“I love superchargers,” Washington explains. “I had an 8-71 on my ’67 Chevelle before installing a ProCharger F2R, which delivered about 1,000 rear-wheel horsepower. Before that, I installed Vortech S-Trim and Y-Trim [units] on my 1997 Camaro SS convertible.” He relayed his requirements to Childers, specifying an ultra-powerful blown Corvette that could hold its own in any circumstance and, should the need arise, be drivable and reliable enough travel across the country.
After conducting a bit of research, the pair decided to go with a complete, intercooled supercharger system from A&A Corvette in Oxnard, California. “Their bracketry, tensioner assembly and forced-air intercooler work extremely well on C7 Corvettes, and Ricky already had a number of installations of that kit under his belt when I contacted him,” Washington explains.
The A&A system is designed around a Vortech V3 centrifugal-style blower. In addition to this ultra-reliable head unit, the setup’s benefits include a solid, billet-mount bracket; a fully machined, SFI-approved balancer with interchangeable lower pulleys; an adjustable billet tensioner; nylon-reinforced silicone charge hoses and a proprietary “ram air” intercooler setup.
The package is complemented in Washington’s Corvette by a more aggressive camshaft that can support almost 900 horsepower when coupled with an appropriate reprogramming of the car’s PCM. Even working in concert with what he describes as a “modest” tune, Washington notes that the hotter cam helps to optimize the performance of the blower package. “[Additionally, it] sets me up nicely for future enhancements with a more radical tune if I ever want it, without having to go into the motor again.”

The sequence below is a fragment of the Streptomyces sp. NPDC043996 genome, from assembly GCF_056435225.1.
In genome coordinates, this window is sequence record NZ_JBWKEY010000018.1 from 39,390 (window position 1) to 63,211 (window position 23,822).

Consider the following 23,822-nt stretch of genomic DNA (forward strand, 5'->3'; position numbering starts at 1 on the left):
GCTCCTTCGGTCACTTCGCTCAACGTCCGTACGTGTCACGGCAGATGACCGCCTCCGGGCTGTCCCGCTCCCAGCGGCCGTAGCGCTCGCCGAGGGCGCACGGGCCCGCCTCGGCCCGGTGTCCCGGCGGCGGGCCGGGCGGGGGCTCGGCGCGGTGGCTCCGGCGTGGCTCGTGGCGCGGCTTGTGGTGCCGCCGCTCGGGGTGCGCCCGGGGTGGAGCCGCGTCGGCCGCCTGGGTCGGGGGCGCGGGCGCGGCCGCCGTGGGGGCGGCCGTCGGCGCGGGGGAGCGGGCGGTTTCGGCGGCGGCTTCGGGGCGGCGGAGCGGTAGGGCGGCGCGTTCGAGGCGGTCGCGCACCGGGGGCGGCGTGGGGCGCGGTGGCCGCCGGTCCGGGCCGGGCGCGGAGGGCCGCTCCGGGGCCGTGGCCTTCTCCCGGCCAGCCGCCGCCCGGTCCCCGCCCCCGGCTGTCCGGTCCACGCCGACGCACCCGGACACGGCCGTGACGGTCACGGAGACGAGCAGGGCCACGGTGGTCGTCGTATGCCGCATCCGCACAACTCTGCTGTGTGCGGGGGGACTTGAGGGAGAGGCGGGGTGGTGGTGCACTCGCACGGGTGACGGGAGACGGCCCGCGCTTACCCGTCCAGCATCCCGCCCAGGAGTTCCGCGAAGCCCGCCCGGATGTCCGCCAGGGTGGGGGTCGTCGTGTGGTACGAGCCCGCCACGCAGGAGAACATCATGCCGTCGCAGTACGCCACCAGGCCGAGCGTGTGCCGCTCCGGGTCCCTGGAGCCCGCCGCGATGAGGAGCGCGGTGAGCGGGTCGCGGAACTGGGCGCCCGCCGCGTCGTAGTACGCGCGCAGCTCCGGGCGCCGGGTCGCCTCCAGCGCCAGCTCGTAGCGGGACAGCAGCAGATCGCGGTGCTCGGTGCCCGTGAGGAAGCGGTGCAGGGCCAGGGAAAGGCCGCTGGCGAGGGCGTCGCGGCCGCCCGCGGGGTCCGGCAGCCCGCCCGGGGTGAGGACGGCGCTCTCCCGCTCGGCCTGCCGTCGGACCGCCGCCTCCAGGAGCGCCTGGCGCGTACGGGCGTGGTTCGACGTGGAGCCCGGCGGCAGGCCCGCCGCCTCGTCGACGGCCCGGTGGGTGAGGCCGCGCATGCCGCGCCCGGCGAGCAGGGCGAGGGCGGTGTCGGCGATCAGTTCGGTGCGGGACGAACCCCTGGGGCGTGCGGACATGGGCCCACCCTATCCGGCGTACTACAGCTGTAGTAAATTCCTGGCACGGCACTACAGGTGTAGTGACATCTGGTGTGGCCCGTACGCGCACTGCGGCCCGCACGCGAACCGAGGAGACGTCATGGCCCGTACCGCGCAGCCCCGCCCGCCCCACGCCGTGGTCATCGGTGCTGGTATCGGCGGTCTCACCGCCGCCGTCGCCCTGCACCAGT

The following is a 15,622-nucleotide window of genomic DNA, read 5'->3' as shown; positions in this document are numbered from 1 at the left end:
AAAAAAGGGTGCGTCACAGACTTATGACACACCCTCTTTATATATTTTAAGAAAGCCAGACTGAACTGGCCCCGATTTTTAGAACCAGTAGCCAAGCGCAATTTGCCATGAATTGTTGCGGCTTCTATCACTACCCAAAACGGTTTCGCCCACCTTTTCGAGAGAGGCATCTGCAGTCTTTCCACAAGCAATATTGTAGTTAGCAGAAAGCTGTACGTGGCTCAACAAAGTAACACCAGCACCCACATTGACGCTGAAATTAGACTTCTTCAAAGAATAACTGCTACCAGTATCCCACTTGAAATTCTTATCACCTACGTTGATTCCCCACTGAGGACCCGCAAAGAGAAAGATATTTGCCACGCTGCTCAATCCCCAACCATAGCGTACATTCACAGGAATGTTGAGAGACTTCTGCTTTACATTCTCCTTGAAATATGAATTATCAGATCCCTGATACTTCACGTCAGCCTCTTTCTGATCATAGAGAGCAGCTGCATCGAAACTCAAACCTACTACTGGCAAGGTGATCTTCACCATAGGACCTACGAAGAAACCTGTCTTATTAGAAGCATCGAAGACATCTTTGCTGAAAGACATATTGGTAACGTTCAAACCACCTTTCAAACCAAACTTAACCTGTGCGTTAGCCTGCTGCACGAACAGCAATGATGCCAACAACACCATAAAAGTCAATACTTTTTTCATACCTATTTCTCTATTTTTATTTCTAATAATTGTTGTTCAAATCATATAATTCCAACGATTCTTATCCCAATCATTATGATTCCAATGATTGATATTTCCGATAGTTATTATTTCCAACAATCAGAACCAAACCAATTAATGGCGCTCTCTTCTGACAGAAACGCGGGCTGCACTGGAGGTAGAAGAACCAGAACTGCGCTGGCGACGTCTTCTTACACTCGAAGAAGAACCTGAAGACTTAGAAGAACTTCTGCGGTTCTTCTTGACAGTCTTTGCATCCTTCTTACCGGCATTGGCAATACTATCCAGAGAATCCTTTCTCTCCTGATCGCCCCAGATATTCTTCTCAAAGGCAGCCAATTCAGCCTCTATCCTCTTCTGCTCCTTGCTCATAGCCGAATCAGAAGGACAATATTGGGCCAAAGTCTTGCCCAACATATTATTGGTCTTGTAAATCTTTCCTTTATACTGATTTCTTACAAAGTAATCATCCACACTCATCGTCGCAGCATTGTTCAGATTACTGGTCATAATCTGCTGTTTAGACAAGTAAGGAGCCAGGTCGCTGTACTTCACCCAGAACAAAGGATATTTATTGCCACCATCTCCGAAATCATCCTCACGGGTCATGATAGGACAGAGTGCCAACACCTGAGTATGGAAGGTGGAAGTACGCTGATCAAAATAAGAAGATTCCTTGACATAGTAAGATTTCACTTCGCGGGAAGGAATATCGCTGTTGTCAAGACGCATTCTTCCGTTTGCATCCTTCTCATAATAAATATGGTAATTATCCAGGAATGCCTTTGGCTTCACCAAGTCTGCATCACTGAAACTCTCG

Forced induction amplifies the need for a free-flowing exhaust system, so Washington had RCI Performance install long-tube headers, an X-pipe and high-flow “Green Cats” catalytic converters from Kooks. The latter items help keep tailpipe emissions to a minimum, while also maintaining visual compliance with New Jersey’s draconian inspection regime.
The final addition to the Corvette’s engine was an Alkycontrol methanol-injection kit. This system injects methanol into the intake-air charge to reduce its temperature. In so doing, it greatly diminishes the likelihood that pre-ignition, or detonation, will occur. Methanol injection also reduces carbon deposits on pistons and valves, while minimizing oil and grime buildup within the intake manifold and induction system.